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SCOPUS 학술저널

The Liquidity of Indian Firms: Empirical Evidence of 2154 Firms

This paper aims to empirically study the determinants of liquidity of Indian listed firms. To account for profit persistence, we apply a (pooled, fixed and random) effect models to a panel of Indian listed firms that covers the time period from 2010 to 2016. This study consists of 2154 firms operating in Indian market. Liquidity (LQD) of Indian firms is measured by liquid assets to total assets, whereas bank size, capital adequacy, profitability, leverage, and firm age are used as internal determinants. Further, economic activity, inflation rate, exchange rate, and interest rate are the external factors considered. The findings reveal that leverage, return on assets, and firm age are the essential internal determinants that impact the liquidity of Indian listed firms. Furthermore, among the internal determinants, the results indicate that firm size, leverage ratio, return on assets ratio, and firm age are found to have a significant positive association with firms’ LQD, except leverage ratio and firm age has a negative relationship with firms’ LQD. From this result, this article has provides helpful ideas and empirical evidence on the inner and external determinants of the companies mentioned in India is very useful to bankers, analysts, regulators, investors and other stakeholders.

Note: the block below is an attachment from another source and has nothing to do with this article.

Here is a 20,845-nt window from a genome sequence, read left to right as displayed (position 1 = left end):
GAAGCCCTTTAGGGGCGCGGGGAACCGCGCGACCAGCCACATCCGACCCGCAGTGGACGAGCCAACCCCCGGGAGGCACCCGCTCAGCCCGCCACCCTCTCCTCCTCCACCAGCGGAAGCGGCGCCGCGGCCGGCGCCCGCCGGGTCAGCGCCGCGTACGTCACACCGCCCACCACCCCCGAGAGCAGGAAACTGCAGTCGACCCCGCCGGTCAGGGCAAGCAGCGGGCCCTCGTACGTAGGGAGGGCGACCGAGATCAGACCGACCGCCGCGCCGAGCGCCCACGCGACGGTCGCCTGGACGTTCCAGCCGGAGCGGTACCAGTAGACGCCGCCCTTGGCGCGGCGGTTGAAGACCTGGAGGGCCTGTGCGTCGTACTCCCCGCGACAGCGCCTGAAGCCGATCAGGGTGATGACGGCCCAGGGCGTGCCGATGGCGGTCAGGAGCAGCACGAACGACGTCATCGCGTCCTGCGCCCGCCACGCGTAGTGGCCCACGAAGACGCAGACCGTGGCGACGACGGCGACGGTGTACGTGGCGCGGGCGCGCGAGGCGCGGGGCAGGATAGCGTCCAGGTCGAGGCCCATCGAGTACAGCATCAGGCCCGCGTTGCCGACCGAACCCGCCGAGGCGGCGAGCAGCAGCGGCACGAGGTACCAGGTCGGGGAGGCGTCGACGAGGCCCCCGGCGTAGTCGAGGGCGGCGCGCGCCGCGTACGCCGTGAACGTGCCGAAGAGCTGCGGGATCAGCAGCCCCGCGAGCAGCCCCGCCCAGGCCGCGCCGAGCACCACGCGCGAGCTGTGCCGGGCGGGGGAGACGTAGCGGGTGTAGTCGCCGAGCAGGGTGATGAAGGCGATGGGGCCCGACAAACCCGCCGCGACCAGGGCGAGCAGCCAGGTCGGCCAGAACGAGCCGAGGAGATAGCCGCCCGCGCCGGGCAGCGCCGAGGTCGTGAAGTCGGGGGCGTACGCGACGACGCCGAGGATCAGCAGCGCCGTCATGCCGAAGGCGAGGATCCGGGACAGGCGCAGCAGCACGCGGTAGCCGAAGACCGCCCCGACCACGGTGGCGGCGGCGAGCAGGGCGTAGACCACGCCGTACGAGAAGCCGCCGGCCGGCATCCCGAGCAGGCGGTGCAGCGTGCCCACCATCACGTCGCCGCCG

1. Introduction

2. Literature Review

3. Research Methodology

4. Hypotheses

5. Empirical Results

6. Conclusion and Implications

Conflict of Interest

References

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